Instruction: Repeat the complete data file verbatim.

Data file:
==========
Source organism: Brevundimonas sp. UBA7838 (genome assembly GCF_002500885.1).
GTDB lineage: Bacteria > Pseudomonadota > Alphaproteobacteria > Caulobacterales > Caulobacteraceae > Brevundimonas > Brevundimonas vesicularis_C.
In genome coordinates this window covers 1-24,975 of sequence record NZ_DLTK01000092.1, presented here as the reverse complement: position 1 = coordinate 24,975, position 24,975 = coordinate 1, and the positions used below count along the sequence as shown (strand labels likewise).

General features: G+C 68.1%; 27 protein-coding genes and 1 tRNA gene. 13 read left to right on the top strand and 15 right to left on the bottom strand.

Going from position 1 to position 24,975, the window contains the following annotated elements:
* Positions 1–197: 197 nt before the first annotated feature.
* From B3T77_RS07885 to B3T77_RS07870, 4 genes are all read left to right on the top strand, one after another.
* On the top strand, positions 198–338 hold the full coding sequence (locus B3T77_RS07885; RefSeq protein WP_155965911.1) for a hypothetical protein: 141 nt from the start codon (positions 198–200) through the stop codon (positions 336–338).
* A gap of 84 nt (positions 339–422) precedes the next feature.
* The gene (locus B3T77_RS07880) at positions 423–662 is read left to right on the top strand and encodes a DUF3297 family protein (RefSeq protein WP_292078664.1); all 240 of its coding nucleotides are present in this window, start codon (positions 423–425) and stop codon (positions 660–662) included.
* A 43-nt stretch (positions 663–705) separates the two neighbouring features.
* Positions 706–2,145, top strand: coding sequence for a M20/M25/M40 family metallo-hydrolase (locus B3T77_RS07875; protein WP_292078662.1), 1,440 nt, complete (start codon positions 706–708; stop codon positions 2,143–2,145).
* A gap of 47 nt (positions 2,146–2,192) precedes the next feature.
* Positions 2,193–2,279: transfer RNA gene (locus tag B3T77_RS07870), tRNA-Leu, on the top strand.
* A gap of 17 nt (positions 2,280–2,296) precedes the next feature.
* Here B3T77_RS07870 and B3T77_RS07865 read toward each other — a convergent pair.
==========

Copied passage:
Source organism: Brevundimonas sp. UBA7838 (genome assembly GCF_002500885.1).
GTDB lineage: Bacteria > Pseudomonadota > Alphaproteobacteria > Caulobacterales > Caulobacteraceae > Brevundimonas > Brevundimonas vesicularis_C.
In genome coordinates this window covers 1-24,975 of sequence record NZ_DLTK01000092.1, presented here as the reverse complement: position 1 = coordinate 24,975, position 24,975 = coordinate 1, and the positions used below count along the sequence as shown (strand labels likewise).

General features: G+C 68.1%; 27 protein-coding genes and 1 tRNA gene. 13 read left to right on the top strand and 15 right to left on the bottom strand.

Going from position 1 to position 24,975, the window contains the following annotated elements:
* Positions 1–197: 197 nt before the first annotated feature.
* From B3T77_RS07885 to B3T77_RS07870, 4 genes are all read left to right on the top strand, one after another.
* On the top strand, positions 198–338 hold the full coding sequence (locus B3T77_RS07885; RefSeq protein WP_155965911.1) for a hypothetical protein: 141 nt from the start codon (positions 198–200) through the stop codon (positions 336–338).
* A gap of 84 nt (positions 339–422) precedes the next feature.
* The gene (locus B3T77_RS07880) at positions 423–662 is read left to right on the top strand and encodes a DUF3297 family protein (RefSeq protein WP_292078664.1); all 240 of its coding nucleotides are present in this window, start codon (positions 423–425) and stop codon (positions 660–662) included.
* A 43-nt stretch (positions 663–705) separates the two neighbouring features.
* Positions 706–2,145, top strand: coding sequence for a M20/M25/M40 family metallo-hydrolase (locus B3T77_RS07875; protein WP_292078662.1), 1,440 nt, complete (start codon positions 706–708; stop codon positions 2,143–2,145).
* A gap of 47 nt (positions 2,146–2,192) precedes the next feature.
* Positions 2,193–2,279: transfer RNA gene (locus tag B3T77_RS07870), tRNA-Leu, on the top strand.
* A gap of 17 nt (positions 2,280–2,296) precedes the next feature.
* Here B3T77_RS07870 and B3T77_RS07865 read toward each other — a convergent pair.